In this episode we Zoom really start to question this too. He believed that him and Barry were the same. Only Barry hadn’t experienced the trauma to the extent that he had – meaning watching a parent die right in front of you. Barry was spared this as The Flash got him out of there. Only Barry had to experience it again last season when he time traveled to the future and had to listen to his mother die.
In an effort to bring Barry down to his level, Zoom kidnapped Henry and led Barry to his old childhood home. He then forced Barry to watch his father die in front of him in the exact same spot where his mother died years ago. That wasn’t just sad, that was gruesome.
What Zoom doesn’t understand is that there’s a fundamental difference between him and Barry. It’s not about the bad experiences – they’ve both had those. It’s about how they’ve reacted to these tragedies. Barry had that support system and as a result he grew into a man that is optimistic and loving. Zoom has only known darkness, but he’s shown that he kind of yearns to know what it’s like on the other side of the spectrum. I believed that was what the whole Caitlin thing was about. He wanted to experience that love. Only he went about it the wrong way, obviously.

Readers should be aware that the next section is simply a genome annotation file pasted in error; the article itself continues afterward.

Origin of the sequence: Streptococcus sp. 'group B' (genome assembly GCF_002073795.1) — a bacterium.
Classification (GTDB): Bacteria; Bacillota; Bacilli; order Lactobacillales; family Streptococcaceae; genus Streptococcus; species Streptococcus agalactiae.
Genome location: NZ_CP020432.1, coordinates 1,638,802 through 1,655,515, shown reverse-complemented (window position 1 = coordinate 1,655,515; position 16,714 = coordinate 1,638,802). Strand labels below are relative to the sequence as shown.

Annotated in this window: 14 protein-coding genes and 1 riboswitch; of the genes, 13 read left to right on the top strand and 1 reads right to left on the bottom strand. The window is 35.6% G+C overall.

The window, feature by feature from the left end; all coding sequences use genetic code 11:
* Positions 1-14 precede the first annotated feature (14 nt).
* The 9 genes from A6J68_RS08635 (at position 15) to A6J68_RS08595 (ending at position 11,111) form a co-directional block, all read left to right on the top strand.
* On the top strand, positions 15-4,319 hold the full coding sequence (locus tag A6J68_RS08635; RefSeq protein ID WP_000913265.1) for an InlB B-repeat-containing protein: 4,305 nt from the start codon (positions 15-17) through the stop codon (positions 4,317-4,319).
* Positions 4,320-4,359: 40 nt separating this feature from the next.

Zoom believes that he’ll ultimately win because Barry is too concerned about being the hero. The funny is that’s exactly why Barry will win. Do you ever wonder why good trumps evil? It’s because the good know what they’re fighting for. Just as love trumps hate and hope trumps fear, good trumps evil. And that’s why Barry will ultimately defeat Zoom.

Overconfidence Can Be a Weakness, But Fear Is Necessary


When it comes to confidence there’s a fine balance. You can’t be overconfident or not confident enough without repercussions, as Barry learned in this episode. Granted we’ve seen Barry on both sides of the spectrum, most notably being his complete lack of confidence when it came to defeating what appeared to be an unstoppable Zoom. But “Invincible” saw Barry experience a change in personality. He now appeared to be overconfident to the point where it cost him.
When it comes to fear there’s often a certain negative connotation that comes with it being the ultimate confidence destroyer. That’s not to discount the fact that fear can be someone’s greatest weakness – I know fear has limited me in my life at times. But the truth is it’s healthy to have a little bit of fear instilled within you. Because, as Iris so eloquently pointed out, fear allows you to determine which risks are reasonable and which risks are downright ridiculous. Basically, it keeps you grounded and keeps your pride in check.